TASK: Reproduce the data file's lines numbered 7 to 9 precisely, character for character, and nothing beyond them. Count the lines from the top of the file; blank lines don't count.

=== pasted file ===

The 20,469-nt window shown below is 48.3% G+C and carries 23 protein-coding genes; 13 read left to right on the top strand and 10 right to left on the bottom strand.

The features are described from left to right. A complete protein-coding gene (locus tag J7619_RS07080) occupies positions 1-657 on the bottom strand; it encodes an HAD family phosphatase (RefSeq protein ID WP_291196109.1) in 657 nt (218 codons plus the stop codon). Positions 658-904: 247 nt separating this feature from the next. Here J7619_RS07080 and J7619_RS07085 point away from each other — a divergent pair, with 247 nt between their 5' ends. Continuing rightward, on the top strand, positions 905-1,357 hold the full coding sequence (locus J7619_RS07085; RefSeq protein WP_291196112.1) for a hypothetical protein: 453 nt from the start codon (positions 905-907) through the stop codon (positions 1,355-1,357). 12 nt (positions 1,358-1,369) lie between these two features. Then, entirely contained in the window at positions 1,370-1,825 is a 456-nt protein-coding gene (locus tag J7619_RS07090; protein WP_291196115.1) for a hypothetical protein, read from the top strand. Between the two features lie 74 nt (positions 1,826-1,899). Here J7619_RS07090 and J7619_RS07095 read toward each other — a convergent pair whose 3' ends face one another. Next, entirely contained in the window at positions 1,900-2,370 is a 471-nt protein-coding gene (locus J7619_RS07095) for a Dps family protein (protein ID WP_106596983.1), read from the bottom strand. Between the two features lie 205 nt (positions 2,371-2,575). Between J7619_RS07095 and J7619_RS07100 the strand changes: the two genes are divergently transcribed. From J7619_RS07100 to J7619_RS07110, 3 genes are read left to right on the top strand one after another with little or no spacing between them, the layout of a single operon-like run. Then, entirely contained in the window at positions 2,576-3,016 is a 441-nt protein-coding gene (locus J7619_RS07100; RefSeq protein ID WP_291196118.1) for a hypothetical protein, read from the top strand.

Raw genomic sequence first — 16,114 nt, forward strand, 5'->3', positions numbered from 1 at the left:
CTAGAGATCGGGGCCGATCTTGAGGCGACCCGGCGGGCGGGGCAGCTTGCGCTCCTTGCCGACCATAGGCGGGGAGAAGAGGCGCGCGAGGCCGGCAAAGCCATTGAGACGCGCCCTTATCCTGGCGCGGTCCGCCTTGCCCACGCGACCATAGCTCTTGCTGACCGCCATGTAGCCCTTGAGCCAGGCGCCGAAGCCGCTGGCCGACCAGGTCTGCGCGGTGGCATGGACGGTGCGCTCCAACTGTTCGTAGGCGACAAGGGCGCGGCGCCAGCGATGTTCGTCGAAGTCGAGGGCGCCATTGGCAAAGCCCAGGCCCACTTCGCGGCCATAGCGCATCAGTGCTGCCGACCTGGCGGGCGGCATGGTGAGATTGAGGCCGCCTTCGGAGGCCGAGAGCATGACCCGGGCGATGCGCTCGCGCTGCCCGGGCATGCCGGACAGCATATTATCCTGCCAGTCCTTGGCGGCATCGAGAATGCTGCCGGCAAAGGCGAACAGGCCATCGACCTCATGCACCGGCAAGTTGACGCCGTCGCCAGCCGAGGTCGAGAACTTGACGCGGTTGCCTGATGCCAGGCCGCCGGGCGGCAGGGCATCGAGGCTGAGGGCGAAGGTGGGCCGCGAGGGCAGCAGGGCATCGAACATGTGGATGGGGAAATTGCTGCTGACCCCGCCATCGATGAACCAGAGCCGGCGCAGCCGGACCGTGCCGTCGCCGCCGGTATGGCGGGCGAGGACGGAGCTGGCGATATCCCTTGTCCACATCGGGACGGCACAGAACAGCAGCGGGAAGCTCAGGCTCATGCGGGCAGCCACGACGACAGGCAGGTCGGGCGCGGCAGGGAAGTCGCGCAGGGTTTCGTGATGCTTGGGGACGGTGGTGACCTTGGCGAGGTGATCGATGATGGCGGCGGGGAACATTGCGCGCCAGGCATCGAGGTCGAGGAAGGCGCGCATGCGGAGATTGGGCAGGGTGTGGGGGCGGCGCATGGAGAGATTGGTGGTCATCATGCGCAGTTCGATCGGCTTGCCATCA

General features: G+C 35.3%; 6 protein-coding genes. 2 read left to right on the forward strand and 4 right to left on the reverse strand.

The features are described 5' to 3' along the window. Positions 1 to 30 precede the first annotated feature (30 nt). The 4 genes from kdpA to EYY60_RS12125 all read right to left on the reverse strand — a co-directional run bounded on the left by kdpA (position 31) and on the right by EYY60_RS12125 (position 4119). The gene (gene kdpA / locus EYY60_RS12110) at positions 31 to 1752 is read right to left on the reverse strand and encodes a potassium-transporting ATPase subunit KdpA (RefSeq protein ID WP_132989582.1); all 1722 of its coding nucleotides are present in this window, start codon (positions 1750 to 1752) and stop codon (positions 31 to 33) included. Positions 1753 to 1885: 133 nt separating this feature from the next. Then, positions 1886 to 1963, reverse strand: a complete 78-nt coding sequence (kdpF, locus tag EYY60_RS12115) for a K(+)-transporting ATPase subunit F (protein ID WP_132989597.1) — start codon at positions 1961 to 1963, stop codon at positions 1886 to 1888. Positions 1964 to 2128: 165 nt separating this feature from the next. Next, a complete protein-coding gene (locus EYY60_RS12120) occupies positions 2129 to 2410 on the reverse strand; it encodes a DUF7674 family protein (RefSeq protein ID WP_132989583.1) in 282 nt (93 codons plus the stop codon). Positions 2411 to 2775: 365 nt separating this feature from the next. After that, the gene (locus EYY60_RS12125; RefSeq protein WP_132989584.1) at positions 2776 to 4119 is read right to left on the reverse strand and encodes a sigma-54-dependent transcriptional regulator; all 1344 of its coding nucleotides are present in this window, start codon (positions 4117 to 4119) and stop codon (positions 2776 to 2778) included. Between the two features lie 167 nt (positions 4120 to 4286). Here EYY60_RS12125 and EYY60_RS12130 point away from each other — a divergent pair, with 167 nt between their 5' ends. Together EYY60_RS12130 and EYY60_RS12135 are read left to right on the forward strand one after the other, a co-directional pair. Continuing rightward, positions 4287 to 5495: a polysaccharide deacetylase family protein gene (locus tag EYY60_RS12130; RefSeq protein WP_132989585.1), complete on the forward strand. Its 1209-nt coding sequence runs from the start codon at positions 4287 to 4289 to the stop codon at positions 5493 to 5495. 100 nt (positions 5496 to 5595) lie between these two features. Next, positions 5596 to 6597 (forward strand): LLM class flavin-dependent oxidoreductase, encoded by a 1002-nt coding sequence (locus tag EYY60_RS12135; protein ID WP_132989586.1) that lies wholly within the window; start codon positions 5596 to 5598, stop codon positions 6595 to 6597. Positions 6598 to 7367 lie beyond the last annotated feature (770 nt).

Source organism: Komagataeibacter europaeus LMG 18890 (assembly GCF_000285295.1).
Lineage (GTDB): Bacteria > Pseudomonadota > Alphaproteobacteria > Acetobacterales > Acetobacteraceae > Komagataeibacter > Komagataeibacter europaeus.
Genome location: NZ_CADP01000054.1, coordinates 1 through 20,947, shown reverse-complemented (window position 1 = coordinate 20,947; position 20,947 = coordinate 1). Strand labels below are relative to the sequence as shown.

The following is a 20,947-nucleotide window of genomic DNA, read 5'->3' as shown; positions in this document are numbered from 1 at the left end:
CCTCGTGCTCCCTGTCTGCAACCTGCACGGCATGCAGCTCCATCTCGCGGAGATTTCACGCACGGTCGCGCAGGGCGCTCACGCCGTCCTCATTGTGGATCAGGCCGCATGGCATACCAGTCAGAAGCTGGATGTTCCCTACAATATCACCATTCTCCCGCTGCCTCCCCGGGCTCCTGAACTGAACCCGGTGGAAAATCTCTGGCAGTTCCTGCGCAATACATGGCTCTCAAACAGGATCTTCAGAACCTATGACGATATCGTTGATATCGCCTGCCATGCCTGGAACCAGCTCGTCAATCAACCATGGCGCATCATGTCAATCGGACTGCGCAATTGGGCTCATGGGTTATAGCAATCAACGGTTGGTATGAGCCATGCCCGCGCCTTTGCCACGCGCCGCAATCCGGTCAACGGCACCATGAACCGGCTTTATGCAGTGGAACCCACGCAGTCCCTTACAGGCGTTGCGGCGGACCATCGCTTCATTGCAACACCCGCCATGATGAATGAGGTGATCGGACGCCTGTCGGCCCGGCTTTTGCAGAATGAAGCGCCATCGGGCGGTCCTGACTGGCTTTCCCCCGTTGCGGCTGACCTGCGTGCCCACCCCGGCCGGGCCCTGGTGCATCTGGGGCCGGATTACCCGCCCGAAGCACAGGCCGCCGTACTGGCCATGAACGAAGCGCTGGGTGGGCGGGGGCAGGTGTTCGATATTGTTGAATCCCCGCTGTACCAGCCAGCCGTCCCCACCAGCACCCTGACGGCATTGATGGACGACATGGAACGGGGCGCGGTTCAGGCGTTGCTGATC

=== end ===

Source organism: Komagataeibacter europaeus LMG 18890 (assembly GCF_000285295.1).
Lineage (GTDB): Bacteria > Pseudomonadota > Alphaproteobacteria > Acetobacterales > Acetobacteraceae > Komagataeibacter > Komagataeibacter europaeus.
Genome location: NZ_CADP01000054.1, coordinates 1 through 20,947, shown reverse-complemented (window position 1 = coordinate 20,947; position 20,947 = coordinate 1). Strand labels below are relative to the sequence as shown.